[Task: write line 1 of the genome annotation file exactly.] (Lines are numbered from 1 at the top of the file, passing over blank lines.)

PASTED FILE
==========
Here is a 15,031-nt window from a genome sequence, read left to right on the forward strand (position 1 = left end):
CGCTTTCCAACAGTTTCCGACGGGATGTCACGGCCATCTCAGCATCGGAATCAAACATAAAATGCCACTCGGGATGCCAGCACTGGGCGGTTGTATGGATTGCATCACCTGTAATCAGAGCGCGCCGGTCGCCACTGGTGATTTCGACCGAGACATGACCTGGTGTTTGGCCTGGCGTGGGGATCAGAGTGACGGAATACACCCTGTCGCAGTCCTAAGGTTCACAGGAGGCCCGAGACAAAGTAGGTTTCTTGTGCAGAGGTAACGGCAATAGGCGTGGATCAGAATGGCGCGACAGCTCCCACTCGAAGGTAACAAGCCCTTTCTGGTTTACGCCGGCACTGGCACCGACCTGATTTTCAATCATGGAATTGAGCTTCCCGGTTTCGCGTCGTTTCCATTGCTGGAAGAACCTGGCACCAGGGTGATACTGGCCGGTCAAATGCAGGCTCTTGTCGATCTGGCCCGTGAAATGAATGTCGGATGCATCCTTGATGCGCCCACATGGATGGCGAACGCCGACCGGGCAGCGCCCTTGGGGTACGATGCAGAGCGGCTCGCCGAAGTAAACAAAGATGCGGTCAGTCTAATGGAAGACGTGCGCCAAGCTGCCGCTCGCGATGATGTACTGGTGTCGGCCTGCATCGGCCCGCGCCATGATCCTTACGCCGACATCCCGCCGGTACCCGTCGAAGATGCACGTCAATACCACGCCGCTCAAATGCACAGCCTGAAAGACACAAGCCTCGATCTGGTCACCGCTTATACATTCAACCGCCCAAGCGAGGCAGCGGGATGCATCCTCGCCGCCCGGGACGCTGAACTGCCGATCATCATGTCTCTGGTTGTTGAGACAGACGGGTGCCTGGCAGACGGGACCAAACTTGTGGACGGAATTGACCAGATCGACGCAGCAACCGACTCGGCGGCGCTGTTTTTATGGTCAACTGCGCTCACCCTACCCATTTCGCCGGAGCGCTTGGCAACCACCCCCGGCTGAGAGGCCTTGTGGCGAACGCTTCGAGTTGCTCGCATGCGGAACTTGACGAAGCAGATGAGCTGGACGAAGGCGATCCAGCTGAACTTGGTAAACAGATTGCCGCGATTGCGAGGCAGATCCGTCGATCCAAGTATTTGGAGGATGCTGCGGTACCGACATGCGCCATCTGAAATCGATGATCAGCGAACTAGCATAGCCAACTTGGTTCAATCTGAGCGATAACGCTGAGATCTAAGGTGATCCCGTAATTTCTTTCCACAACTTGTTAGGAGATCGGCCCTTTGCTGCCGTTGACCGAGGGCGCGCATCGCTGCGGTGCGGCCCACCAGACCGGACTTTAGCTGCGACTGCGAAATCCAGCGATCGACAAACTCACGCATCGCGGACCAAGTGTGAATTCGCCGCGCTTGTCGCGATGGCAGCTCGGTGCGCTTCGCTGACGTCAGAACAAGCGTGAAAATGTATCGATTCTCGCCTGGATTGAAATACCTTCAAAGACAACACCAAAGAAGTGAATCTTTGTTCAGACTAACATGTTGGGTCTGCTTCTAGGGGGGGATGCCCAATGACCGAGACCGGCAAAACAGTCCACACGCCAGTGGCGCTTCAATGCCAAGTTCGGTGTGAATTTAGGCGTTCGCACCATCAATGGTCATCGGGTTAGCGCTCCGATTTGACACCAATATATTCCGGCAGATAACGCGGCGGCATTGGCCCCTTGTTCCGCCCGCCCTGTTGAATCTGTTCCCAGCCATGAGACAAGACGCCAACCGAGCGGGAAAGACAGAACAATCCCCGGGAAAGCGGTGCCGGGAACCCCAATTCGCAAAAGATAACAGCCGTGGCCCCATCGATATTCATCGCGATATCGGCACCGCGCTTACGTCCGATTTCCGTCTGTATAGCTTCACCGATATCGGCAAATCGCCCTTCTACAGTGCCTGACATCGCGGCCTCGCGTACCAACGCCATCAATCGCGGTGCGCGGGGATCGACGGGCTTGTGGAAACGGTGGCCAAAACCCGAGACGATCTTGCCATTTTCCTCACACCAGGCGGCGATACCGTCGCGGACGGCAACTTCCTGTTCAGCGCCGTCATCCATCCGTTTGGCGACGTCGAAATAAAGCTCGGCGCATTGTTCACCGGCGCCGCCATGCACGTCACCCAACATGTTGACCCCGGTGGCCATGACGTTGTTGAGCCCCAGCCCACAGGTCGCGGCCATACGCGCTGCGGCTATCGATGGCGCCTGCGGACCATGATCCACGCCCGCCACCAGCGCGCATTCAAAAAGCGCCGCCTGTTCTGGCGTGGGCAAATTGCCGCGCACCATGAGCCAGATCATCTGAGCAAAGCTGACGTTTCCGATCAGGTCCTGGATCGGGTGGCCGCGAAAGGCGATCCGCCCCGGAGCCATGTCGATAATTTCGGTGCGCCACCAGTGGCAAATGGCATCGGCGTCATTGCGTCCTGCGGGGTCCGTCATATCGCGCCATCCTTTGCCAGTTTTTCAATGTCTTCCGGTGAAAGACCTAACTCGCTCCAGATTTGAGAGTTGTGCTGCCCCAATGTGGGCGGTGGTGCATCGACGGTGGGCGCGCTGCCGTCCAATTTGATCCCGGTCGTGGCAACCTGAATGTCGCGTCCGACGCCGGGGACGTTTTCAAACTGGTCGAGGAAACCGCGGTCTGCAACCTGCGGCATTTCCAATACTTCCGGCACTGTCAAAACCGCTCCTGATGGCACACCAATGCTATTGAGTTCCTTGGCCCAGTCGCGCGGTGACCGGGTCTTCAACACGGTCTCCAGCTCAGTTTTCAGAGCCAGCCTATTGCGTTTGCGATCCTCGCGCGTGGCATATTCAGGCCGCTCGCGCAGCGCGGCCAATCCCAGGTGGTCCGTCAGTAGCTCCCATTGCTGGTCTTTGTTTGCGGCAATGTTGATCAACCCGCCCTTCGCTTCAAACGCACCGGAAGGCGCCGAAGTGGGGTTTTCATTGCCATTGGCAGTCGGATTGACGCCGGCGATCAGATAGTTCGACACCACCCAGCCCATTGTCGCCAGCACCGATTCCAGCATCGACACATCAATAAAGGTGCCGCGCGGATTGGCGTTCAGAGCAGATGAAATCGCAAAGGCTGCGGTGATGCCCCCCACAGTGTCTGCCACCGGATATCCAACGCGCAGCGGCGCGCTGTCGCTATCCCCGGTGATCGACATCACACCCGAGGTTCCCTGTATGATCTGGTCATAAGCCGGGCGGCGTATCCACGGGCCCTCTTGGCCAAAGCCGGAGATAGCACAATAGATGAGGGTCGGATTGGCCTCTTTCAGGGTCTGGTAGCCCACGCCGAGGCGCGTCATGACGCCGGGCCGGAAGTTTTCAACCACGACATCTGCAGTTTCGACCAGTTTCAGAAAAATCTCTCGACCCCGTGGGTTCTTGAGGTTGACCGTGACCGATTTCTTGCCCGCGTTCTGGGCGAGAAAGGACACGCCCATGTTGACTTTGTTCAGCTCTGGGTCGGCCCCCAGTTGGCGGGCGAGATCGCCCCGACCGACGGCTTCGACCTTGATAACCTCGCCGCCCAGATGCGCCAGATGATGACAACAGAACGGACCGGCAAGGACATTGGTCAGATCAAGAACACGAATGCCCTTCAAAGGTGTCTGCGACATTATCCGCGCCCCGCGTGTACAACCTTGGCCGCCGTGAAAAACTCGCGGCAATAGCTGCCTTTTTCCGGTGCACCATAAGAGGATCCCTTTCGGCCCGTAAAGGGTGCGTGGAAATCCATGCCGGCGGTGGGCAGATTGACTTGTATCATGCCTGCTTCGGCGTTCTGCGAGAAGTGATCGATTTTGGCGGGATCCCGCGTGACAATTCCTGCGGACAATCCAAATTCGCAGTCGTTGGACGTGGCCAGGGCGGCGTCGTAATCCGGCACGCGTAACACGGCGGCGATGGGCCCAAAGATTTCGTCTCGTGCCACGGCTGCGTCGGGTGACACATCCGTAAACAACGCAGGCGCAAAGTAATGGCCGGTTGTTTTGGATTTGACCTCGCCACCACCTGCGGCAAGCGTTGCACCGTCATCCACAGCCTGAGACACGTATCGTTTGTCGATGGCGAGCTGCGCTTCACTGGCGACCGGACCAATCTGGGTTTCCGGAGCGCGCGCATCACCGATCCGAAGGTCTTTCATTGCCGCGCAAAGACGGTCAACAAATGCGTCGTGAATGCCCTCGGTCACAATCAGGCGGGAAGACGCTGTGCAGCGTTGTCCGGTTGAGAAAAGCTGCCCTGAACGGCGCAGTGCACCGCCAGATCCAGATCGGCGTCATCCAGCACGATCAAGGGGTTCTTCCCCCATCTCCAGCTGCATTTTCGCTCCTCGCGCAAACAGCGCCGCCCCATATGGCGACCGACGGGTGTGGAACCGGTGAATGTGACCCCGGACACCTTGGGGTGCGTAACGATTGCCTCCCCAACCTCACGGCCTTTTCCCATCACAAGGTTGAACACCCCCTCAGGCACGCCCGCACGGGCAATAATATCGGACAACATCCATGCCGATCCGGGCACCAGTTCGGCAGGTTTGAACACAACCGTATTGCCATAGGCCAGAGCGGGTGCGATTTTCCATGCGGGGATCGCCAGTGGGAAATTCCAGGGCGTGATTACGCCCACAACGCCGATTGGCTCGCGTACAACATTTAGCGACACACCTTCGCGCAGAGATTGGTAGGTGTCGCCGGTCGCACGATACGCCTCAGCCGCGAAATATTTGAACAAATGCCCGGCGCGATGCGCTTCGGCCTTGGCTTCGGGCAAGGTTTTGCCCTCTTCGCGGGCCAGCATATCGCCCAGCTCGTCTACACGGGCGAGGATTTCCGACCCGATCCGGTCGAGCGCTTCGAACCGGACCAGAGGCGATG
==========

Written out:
Here is a 15,031-nt window from a genome sequence, read left to right on the forward strand (position 1 = left end):